4. Beware the indoor plant pest

Gnats, mites, tiny flies, and other bugs can feed on composted soil or wood particles in your plant pots. There are easy, natural solutions to most indoor pests; try filling up a spray bottle with a tiny spoonful of dish soap and lots of water, and spray liberally on the top layer of soil. This will keep gnats and other bugs from laying eggs and thriving on your plants. You can always repot or gently clean off a plant if you’re noticing bugs or flies congregating on the base of the plant. Regularly clean up any fallen leaves or plant debris, and make sure you keep cut flowers away from your indoor garden, so gnats and other insects don’t have a chance to migrate to your indoor garden.

5. Get the right tools

You likely already have many of the tools you’ll need to grow an indoor garden, but it’s wise to be prepared. Consider your light sources, potting soil, available containers, and watering methods. If you’re noticing a lack of light in your house or you’re looking to grow more edible plants that require brighter rooms, you may want to invest in some grow lights, like high-output LED lights, fluorescent lights, or indoor sun lamps. Soil is incredibly important, so choose a rich indoor potting mix that feeds your plants and helps them grow. You may want to purchase a spray bottle to refresh tired leaves and feed without overwatering. If you’re looking to get creative, Pinterest is a great resource to explore projects like building your own planters, reusing household objects to plant, and creating a beautiful indoor aesthetic with your new indoor garden.

Benefits of indoor gardening 

Growing your own indoor garden this winter has a myriad of benefits. From mental health to physical wellness, tending to an indoor garden brings fresh energy to your home in multiple ways.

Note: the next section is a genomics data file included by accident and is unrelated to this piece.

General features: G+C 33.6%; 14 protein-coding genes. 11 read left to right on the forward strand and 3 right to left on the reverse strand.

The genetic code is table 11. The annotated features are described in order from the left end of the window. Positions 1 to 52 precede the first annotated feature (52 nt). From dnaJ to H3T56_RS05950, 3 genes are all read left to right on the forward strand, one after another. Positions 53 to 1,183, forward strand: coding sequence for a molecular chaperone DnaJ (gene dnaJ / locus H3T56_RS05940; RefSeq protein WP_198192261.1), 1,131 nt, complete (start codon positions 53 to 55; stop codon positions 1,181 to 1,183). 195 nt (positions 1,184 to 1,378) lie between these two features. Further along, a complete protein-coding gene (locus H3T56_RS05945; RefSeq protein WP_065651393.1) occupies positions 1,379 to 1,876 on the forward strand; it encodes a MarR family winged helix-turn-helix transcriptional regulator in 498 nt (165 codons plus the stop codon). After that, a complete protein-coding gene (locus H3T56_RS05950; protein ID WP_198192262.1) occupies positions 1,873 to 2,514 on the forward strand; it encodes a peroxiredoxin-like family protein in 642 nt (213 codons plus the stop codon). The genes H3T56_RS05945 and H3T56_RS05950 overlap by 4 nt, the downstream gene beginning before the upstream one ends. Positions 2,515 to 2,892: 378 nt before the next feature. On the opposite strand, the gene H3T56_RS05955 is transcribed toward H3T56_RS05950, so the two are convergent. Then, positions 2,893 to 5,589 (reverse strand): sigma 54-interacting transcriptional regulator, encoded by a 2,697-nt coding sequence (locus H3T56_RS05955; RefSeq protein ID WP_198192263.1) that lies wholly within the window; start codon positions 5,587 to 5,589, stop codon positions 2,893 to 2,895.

Get creative with Boomerang’s online classes

Our online community at Boomerang is a great place to source inspiration for your next great adventure from the comfort of your home. Our community members love to share ideas, tips and valuable insights. Whether you’re looking to try something new or develop skills you already have, our community learns by doing. 

Join our weekly discussion group such as the November Garden Club coming up, or learn about indoor gardening skills, ask questions, try new ideas, and make new friends. Sign up for Boomerang and check out our indoor gardening workshops coming up:

Plant-propagation 102 

Houseplant Rescue: Grow a Green Thumb

Holiday Floral Table Decor

How to Make Botanical & Floral Gifts

Ready to take your indoor garden to the next level? You’ll love the way our classes reconnect us all to nature. Join one of our upcoming workshops to explore nature, understand your plants, or go on a virtual rainforest tour.

This article offers general information only and is not intended as legal, financial or other professional advice. A professional advisor should be consulted regarding your specific situation. While the information presented is believed to be factual and current, its accuracy is not guaranteed and it should not be regarded as a complete analysis of the subjects discussed. All expressions of opinion reflect the judgment of the author(s) as of the date of publication and are subject to change. No endorsement of any third parties or their advice, opinions, information, products or services is expressly given or implied by Royal Bank of Canada or its affiliates.

Share This Story, Choose Your Platform!